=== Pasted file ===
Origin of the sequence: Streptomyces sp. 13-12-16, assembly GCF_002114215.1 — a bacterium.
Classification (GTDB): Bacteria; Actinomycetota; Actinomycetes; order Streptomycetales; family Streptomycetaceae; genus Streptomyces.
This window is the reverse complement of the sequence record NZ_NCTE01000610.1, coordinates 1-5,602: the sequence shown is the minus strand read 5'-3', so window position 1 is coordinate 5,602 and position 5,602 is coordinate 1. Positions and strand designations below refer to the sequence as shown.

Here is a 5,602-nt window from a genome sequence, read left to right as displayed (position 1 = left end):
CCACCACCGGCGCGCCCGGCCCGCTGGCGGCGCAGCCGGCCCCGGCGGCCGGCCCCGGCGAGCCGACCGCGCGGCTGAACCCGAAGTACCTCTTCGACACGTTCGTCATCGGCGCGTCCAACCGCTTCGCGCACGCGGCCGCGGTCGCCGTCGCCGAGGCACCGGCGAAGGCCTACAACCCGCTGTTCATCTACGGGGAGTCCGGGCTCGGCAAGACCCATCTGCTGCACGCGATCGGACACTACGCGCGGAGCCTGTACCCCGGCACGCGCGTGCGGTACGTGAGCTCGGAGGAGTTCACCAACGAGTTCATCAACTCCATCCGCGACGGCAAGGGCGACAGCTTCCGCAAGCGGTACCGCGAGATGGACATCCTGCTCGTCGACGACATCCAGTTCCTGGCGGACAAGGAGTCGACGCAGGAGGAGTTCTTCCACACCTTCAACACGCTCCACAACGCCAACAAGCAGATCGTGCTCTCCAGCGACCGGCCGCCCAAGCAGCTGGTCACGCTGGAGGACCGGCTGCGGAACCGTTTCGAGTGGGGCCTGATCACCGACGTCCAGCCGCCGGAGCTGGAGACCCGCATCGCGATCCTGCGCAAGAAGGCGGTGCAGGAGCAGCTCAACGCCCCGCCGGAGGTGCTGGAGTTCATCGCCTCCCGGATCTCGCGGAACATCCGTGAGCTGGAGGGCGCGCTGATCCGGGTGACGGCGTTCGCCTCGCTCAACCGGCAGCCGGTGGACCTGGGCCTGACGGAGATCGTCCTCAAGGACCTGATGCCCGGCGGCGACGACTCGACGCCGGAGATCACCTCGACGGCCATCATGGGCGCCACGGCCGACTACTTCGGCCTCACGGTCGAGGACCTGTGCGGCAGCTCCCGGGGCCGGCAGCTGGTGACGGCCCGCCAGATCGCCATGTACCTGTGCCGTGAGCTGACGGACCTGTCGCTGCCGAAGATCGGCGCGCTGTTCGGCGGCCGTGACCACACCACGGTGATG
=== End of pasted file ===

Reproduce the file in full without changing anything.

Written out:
Origin of the sequence: Streptomyces sp. 13-12-16, assembly GCF_002114215.1 — a bacterium.
Classification (GTDB): Bacteria; Actinomycetota; Actinomycetes; order Streptomycetales; family Streptomycetaceae; genus Streptomyces.
This window is the reverse complement of the sequence record NZ_NCTE01000610.1, coordinates 1-5,602: the sequence shown is the minus strand read 5'-3', so window position 1 is coordinate 5,602 and position 5,602 is coordinate 1. Positions and strand designations below refer to the sequence as shown.

Here is a 5,602-nt window from a genome sequence, read left to right as displayed (position 1 = left end):
CCACCACCGGCGCGCCCGGCCCGCTGGCGGCGCAGCCGGCCCCGGCGGCCGGCCCCGGCGAGCCGACCGCGCGGCTGAACCCGAAGTACCTCTTCGACACGTTCGTCATCGGCGCGTCCAACCGCTTCGCGCACGCGGCCGCGGTCGCCGTCGCCGAGGCACCGGCGAAGGCCTACAACCCGCTGTTCATCTACGGGGAGTCCGGGCTCGGCAAGACCCATCTGCTGCACGCGATCGGACACTACGCGCGGAGCCTGTACCCCGGCACGCGCGTGCGGTACGTGAGCTCGGAGGAGTTCACCAACGAGTTCATCAACTCCATCCGCGACGGCAAGGGCGACAGCTTCCGCAAGCGGTACCGCGAGATGGACATCCTGCTCGTCGACGACATCCAGTTCCTGGCGGACAAGGAGTCGACGCAGGAGGAGTTCTTCCACACCTTCAACACGCTCCACAACGCCAACAAGCAGATCGTGCTCTCCAGCGACCGGCCGCCCAAGCAGCTGGTCACGCTGGAGGACCGGCTGCGGAACCGTTTCGAGTGGGGCCTGATCACCGACGTCCAGCCGCCGGAGCTGGAGACCCGCATCGCGATCCTGCGCAAGAAGGCGGTGCAGGAGCAGCTCAACGCCCCGCCGGAGGTGCTGGAGTTCATCGCCTCCCGGATCTCGCGGAACATCCGTGAGCTGGAGGGCGCGCTGATCCGGGTGACGGCGTTCGCCTCGCTCAACCGGCAGCCGGTGGACCTGGGCCTGACGGAGATCGTCCTCAAGGACCTGATGCCCGGCGGCGACGACTCGACGCCGGAGATCACCTCGACGGCCATCATGGGCGCCACGGCCGACTACTTCGGCCTCACGGTCGAGGACCTGTGCGGCAGCTCCCGGGGCCGGCAGCTGGTGACGGCCCGCCAGATCGCCATGTACCTGTGCCGTGAGCTGACGGACCTGTCGCTGCCGAAGATCGGCGCGCTGTTCGGCGGCCGTGACCACACCACGGTGATG